Corn pest decline may save farmers money
In addition to investigating the extent of ECB populations and damage in Pennsylvania, the researchers also examined the predictive ability of the PestWatch network, which traps ECB and other moth species and provides data about their prevalence.
"While traps within the PestWatch network provide insight on ECB population size, where moths are active and periods of ECB activity, their utility as a predictive tool, particularly for field corn, has been limited," Bohnenblust said. "We found that ECB moths captured in the PestWatch network correlate well with in-field populations of ECB in field corn, which means that PestWatch data hold potential to inform decisions about whether Bt or non-Bt hybrids are right for growers in different parts of the state."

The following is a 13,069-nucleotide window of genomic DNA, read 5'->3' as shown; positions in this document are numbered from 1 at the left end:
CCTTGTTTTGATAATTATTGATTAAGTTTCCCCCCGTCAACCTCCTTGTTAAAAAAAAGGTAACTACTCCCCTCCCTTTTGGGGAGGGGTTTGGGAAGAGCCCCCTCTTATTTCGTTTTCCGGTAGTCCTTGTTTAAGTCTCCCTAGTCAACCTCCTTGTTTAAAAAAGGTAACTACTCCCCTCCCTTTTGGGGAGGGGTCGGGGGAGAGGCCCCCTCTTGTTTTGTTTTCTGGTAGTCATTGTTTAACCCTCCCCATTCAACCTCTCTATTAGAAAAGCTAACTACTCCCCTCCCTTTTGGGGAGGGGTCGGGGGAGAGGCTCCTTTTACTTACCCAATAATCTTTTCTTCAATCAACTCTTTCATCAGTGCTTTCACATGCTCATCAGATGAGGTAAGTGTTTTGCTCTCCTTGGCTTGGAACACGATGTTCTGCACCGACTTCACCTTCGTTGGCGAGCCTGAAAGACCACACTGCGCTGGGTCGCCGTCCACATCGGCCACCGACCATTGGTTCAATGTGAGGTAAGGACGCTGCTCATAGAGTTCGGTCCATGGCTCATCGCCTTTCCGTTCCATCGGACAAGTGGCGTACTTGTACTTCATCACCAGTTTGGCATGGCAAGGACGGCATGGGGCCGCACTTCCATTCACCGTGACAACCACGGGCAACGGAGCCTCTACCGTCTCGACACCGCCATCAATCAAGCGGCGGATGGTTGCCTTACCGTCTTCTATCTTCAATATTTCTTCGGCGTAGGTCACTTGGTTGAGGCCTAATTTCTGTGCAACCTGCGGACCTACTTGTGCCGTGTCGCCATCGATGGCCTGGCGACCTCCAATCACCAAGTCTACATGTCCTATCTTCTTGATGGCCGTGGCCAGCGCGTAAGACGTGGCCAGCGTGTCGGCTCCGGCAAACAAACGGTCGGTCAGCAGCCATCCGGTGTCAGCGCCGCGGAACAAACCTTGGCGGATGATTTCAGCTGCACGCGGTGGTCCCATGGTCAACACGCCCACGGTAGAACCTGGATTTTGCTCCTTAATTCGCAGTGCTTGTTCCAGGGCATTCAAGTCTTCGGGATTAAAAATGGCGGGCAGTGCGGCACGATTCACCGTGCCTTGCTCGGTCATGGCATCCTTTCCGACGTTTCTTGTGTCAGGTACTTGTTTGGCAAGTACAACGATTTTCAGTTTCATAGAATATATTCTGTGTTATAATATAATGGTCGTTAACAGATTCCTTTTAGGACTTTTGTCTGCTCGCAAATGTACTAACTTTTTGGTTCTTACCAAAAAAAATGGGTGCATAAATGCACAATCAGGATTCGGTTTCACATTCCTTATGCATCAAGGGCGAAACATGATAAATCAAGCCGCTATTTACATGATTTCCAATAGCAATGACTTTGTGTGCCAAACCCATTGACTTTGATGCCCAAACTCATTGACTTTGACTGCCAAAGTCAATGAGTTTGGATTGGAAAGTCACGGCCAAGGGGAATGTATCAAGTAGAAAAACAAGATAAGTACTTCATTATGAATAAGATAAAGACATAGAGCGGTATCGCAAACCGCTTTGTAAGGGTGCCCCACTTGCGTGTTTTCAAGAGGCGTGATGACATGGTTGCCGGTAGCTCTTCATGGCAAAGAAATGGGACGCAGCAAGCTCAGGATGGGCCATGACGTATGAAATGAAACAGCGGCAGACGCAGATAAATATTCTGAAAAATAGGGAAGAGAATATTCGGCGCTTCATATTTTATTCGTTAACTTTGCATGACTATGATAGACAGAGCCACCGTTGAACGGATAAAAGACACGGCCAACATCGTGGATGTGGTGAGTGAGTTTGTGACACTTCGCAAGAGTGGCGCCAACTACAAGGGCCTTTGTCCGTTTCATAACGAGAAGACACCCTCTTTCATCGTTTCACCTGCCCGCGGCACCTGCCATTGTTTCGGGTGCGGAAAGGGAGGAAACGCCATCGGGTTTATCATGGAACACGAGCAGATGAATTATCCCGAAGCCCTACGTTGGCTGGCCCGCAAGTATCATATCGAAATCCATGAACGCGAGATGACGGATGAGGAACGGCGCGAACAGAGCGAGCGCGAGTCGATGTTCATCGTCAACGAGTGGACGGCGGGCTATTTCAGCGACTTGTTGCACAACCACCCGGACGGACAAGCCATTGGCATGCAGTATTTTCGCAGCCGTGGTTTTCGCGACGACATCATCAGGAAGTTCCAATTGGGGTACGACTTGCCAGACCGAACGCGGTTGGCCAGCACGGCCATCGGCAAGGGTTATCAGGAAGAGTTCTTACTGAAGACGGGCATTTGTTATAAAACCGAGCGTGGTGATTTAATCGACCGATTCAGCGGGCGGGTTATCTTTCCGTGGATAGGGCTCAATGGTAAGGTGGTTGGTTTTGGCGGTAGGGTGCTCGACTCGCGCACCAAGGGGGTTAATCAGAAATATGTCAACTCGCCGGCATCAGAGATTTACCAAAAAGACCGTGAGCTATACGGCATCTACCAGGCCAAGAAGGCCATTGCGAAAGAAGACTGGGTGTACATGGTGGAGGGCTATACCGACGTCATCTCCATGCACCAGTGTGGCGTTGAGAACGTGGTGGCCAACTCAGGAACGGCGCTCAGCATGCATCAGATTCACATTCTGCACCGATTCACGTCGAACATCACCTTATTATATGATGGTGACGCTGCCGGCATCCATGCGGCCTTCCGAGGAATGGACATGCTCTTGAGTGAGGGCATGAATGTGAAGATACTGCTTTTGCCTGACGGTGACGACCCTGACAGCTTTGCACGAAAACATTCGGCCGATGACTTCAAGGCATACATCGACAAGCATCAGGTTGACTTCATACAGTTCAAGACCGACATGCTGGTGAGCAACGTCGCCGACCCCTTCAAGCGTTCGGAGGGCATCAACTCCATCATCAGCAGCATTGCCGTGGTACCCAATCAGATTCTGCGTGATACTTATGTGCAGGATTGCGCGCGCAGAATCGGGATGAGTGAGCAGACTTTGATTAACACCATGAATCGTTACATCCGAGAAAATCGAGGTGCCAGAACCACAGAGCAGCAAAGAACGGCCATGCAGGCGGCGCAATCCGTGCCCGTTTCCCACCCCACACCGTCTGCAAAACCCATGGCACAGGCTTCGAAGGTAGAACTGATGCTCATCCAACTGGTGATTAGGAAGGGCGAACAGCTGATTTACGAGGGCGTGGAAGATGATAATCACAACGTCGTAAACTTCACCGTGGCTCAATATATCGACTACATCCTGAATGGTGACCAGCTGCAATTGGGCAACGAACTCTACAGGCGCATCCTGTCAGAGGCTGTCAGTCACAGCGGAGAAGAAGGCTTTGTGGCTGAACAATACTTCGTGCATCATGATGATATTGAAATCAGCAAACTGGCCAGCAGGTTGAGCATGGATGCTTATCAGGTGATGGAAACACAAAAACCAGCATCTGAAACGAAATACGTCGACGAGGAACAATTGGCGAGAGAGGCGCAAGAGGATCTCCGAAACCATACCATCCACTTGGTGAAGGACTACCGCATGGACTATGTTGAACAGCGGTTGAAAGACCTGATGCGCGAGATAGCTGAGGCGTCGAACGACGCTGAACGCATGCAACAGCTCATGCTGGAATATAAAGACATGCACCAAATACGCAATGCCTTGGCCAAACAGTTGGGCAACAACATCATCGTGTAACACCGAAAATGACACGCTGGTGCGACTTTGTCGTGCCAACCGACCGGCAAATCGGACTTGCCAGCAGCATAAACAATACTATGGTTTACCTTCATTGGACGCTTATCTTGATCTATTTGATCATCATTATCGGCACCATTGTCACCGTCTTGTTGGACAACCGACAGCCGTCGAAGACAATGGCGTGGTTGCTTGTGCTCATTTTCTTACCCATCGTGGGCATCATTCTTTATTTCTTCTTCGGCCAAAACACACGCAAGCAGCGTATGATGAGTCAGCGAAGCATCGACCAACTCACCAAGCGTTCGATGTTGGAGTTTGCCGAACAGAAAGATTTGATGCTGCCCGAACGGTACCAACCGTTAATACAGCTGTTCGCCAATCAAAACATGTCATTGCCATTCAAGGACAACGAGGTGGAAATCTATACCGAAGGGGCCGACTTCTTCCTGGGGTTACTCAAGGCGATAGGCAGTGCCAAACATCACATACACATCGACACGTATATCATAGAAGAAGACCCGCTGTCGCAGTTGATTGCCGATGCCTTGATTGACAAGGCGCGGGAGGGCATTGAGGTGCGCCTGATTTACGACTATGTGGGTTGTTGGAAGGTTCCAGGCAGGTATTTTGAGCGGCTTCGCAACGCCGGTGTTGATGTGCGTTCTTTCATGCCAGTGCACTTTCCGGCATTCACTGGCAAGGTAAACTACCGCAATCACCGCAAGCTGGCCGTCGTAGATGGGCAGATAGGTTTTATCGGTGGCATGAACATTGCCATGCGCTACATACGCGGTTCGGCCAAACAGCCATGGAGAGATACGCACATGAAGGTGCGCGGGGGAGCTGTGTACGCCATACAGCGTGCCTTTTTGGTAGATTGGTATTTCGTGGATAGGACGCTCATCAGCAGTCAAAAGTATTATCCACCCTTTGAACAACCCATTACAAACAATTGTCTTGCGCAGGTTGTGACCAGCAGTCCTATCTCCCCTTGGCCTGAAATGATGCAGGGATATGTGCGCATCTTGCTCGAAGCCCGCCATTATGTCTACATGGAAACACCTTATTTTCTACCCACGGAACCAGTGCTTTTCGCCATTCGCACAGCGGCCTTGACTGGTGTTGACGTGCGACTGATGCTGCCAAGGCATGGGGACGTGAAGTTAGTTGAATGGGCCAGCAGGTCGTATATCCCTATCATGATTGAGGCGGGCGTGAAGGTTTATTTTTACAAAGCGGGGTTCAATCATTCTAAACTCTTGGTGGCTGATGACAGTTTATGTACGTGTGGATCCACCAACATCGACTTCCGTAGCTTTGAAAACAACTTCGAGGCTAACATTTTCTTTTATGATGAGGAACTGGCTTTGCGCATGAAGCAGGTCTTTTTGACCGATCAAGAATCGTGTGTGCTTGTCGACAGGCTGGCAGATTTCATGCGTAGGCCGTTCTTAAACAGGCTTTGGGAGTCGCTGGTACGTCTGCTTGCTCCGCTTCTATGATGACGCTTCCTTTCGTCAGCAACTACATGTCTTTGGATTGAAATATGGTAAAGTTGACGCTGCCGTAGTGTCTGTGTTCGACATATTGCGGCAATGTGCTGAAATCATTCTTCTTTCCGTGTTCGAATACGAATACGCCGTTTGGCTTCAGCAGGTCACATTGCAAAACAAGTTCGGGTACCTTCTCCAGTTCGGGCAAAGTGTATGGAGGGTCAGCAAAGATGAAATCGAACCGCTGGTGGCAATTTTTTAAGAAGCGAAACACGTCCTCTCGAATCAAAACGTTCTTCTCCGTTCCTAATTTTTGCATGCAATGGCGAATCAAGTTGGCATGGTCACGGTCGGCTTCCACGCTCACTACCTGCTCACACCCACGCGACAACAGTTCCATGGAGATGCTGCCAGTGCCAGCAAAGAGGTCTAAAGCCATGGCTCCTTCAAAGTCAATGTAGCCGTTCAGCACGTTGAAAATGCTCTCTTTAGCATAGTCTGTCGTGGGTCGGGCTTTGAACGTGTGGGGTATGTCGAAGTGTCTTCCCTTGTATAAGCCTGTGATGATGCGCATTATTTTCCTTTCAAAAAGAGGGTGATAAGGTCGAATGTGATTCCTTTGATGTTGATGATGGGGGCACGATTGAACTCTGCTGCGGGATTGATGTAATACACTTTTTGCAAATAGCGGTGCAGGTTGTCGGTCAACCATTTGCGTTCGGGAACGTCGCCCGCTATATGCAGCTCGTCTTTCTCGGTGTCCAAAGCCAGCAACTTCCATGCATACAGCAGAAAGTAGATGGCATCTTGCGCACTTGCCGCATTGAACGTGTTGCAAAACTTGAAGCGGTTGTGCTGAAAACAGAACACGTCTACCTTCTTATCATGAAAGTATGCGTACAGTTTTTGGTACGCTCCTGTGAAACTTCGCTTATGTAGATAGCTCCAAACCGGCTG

According to Tooker, growers planting Bt corn hybrids are required to plant set amounts of non-Bt corn as part of a resistance management plan to help prevent evolution of ECB populations that are resistant to the Bt toxins expressed in corn hybrids.
"Based on our results, we would tell growers to scout their non-Bt acreage toward the end of the growing season," he said. "If they have low ECB populations, and PestWatch reflects low moth captures in their area, we would recommend that in the next season they give competitive non-Bt hybrids a try on some of their acres because they could see better profits from growing non-Bt hybrids."
Other authors on the paper include James Breining and John Shaffer, research support assistants in plant science; Shelby Fleischer, professor of entomology; and Gregory Roth, professor of agronomy.
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